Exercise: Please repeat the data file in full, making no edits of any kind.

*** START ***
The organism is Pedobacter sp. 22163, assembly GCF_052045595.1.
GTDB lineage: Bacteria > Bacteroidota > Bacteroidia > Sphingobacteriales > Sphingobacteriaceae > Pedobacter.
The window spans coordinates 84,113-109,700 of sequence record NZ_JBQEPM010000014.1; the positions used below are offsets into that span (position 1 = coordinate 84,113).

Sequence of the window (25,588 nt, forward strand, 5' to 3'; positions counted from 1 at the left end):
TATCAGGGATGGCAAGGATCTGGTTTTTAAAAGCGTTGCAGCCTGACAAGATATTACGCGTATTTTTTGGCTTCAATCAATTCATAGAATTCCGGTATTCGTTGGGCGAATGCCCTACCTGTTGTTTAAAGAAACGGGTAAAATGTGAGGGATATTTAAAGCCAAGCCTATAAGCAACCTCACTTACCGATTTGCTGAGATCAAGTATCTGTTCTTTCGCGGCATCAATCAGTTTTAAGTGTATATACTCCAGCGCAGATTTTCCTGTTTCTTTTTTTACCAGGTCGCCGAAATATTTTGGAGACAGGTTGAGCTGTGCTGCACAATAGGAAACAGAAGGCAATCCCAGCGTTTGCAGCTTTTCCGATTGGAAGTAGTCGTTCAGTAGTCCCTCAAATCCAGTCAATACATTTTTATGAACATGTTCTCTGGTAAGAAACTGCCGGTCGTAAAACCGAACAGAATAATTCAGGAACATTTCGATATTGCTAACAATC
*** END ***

The organism is Pedobacter sp. 22163, assembly GCF_052045595.1.
GTDB lineage: Bacteria > Bacteroidota > Bacteroidia > Sphingobacteriales > Sphingobacteriaceae > Pedobacter.
The window spans coordinates 84,113-109,700 of sequence record NZ_JBQEPM010000014.1; the positions used below are offsets into that span (position 1 = coordinate 84,113).

Sequence of the window (25,588 nt, forward strand, 5' to 3'; positions counted from 1 at the left end):
TATCAGGGATGGCAAGGATCTGGTTTTTAAAAGCGTTGCAGCCTGACAAGATATTACGCGTATTTTTTGGCTTCAATCAATTCATAGAATTCCGGTATTCGTTGGGCGAATGCCCTACCTGTTGTTTAAAGAAACGGGTAAAATGTGAGGGATATTTAAAGCCAAGCCTATAAGCAACCTCACTTACCGATTTGCTGAGATCAAGTATCTGTTCTTTCGCGGCATCAATCAGTTTTAAGTGTATATACTCCAGCGCAGATTTTCCTGTTTCTTTTTTTACCAGGTCGCCGAAATATTTTGGAGACAGGTTGAGCTGTGCTGCACAATAGGAAACAGAAGGCAATCCCAGCGTTTGCAGCTTTTCCGATTGGAAGTAGTCGTTCAGTAGTCCCTCAAATCCAGTCAATACATTTTTATGAACATGTTCTCTGGTAAGAAACTGCCGGTCGTAAAACCGAACAGAATAATTCAGGAACATTTCGATATTGCTAACAATC